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Ozone, photocopiers, asthma and the mite

Ozone is an unstable, colourless, odourless gas that occurs naturally in the atmosphere from solar radiation and electrical storms or from electrical equipment such as photocopiers in the indoor environment.
If exposure to ozone is high and prolonged it can irritate the eyes, nose, throat and the respiratory system and may cause headaches and nausea. As an irritant, ozone has the potential to trigger asthma attacks for those with established asthma. For patients with house dust mite related asthma, ozone can intensify allergic reactions to mite allergens. In the indoor environment some photocopiers produce ozone through the electrical charge used to place ink onto the paper. The average ozone emission from a photocopier is about 260 micrograms per minute although this can range from as little as 20 to well over 1000 micrograms per minute.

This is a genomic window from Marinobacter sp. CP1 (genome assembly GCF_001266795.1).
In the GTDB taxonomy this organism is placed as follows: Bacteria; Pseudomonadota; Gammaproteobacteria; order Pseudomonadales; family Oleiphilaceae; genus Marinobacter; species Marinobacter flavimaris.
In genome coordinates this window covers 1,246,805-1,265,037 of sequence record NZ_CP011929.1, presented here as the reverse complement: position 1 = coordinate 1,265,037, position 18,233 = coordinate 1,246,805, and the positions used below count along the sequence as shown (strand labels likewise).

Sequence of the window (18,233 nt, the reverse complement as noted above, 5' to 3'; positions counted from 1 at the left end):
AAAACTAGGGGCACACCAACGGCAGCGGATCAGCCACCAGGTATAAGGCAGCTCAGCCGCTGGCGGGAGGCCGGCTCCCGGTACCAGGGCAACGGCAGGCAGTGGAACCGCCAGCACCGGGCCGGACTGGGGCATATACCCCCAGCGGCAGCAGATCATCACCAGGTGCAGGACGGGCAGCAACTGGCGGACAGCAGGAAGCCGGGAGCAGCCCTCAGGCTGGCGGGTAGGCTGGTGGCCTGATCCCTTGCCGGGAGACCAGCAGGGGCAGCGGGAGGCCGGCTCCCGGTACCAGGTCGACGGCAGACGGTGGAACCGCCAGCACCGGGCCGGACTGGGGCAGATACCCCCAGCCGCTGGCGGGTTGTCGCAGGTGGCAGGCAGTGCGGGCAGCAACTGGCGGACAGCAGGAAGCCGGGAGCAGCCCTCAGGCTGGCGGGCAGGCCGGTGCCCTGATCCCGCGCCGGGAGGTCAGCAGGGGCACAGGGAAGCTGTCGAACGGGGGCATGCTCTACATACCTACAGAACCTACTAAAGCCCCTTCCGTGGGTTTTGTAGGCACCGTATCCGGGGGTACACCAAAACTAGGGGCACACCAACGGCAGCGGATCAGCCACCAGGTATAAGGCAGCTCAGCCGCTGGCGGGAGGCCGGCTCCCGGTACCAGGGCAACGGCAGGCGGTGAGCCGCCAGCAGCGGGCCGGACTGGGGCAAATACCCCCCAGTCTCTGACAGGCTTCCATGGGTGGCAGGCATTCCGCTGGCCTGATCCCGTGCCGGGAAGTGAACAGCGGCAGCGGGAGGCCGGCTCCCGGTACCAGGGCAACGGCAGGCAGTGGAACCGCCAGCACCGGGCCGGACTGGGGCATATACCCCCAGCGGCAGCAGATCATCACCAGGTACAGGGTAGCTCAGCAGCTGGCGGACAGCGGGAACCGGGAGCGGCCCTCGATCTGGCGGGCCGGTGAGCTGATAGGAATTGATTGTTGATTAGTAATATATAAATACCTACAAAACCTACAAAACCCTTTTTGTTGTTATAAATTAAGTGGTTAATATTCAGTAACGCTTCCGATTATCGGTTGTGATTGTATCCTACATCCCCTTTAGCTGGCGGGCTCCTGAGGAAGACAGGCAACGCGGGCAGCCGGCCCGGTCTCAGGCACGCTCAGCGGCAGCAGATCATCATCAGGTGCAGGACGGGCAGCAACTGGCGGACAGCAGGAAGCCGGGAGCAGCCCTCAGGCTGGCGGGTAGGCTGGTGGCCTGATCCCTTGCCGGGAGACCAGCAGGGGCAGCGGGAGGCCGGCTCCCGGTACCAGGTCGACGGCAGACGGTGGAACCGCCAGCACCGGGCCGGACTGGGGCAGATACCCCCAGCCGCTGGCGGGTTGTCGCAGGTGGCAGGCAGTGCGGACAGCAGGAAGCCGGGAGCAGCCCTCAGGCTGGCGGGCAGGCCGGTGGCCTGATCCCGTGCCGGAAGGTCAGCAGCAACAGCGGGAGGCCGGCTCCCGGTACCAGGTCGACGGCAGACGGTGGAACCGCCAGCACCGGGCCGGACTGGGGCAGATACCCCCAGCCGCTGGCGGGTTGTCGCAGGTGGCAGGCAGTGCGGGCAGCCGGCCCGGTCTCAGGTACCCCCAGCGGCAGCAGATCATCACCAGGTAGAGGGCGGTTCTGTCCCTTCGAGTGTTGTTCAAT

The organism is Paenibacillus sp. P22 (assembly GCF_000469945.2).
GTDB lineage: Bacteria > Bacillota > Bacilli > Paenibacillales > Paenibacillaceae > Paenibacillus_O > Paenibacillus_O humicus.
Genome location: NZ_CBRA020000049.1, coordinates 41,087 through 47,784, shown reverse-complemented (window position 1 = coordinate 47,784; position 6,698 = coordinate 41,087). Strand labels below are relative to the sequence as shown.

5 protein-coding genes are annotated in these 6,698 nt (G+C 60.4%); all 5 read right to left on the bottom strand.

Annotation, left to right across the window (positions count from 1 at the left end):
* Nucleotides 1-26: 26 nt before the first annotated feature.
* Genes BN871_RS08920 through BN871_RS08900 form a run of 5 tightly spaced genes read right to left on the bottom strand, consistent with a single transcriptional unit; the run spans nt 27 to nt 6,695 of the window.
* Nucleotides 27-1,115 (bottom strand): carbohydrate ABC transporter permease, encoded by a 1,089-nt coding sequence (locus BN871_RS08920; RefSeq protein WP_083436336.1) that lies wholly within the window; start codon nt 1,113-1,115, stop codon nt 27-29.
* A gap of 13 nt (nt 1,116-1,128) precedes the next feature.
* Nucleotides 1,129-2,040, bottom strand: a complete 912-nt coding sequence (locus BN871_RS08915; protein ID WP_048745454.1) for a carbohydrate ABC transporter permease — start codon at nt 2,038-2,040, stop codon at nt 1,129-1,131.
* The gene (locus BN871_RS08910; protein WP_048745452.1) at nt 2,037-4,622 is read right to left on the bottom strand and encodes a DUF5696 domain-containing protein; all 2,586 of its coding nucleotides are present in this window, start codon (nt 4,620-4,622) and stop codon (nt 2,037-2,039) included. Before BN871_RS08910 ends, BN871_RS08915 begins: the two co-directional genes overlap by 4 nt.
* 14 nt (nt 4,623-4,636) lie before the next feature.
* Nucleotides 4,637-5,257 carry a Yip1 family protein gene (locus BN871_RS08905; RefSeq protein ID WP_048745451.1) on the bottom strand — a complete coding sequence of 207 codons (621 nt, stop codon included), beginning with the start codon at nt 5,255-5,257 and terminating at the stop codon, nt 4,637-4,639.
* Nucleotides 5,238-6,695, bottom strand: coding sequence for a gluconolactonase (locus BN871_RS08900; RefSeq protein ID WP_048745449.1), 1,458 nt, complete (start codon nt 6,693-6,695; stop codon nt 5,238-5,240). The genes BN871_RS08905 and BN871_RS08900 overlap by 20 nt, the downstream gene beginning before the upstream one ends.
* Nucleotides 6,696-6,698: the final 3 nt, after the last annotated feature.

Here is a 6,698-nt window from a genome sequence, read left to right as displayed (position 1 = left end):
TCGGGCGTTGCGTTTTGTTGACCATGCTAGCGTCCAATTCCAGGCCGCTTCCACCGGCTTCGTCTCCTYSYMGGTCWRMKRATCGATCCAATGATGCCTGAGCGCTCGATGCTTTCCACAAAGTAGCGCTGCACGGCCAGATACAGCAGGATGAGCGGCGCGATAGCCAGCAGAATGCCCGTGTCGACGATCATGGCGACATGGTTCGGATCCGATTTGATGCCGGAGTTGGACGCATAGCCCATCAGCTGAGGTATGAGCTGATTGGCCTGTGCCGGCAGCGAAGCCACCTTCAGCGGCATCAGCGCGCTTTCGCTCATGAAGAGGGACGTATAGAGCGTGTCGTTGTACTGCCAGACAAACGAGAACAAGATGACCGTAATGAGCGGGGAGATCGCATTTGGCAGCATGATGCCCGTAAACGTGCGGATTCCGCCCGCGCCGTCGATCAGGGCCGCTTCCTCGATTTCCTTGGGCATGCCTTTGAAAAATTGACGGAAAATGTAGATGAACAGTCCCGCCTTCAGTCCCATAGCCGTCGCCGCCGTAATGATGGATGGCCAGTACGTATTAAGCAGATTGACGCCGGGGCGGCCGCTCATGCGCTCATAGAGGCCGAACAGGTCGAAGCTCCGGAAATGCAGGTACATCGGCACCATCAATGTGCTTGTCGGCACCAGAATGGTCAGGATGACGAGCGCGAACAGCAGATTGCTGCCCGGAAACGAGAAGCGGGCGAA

Concentrations of the gas should remain within acceptable limits if photocopiers are serviced regularly and are fitted with good quality ozone filters and adequate ventilation is maintained. Ozone readily degrades into oxygen. In the UK, provisions for ventilation in the workplace are laid out in the Workplace health, safety and welfare Regulations 1992. The Approved Code of Practice for these regulations (Ref. ISBN 0-11-886333-9) explains how this should be achieved.


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4. Ozone-induced bronchial epithelial cytokine expression differs between healthy and asthmatic subjects. J Bosson et al, 'Clinical and Experimental Allergy', 2003; 33: 777-782

5. Ozone Emissions from Laser Printers, 'UK Environmental Management', July 2000, HP Invent Hewlett-Packard Information Document.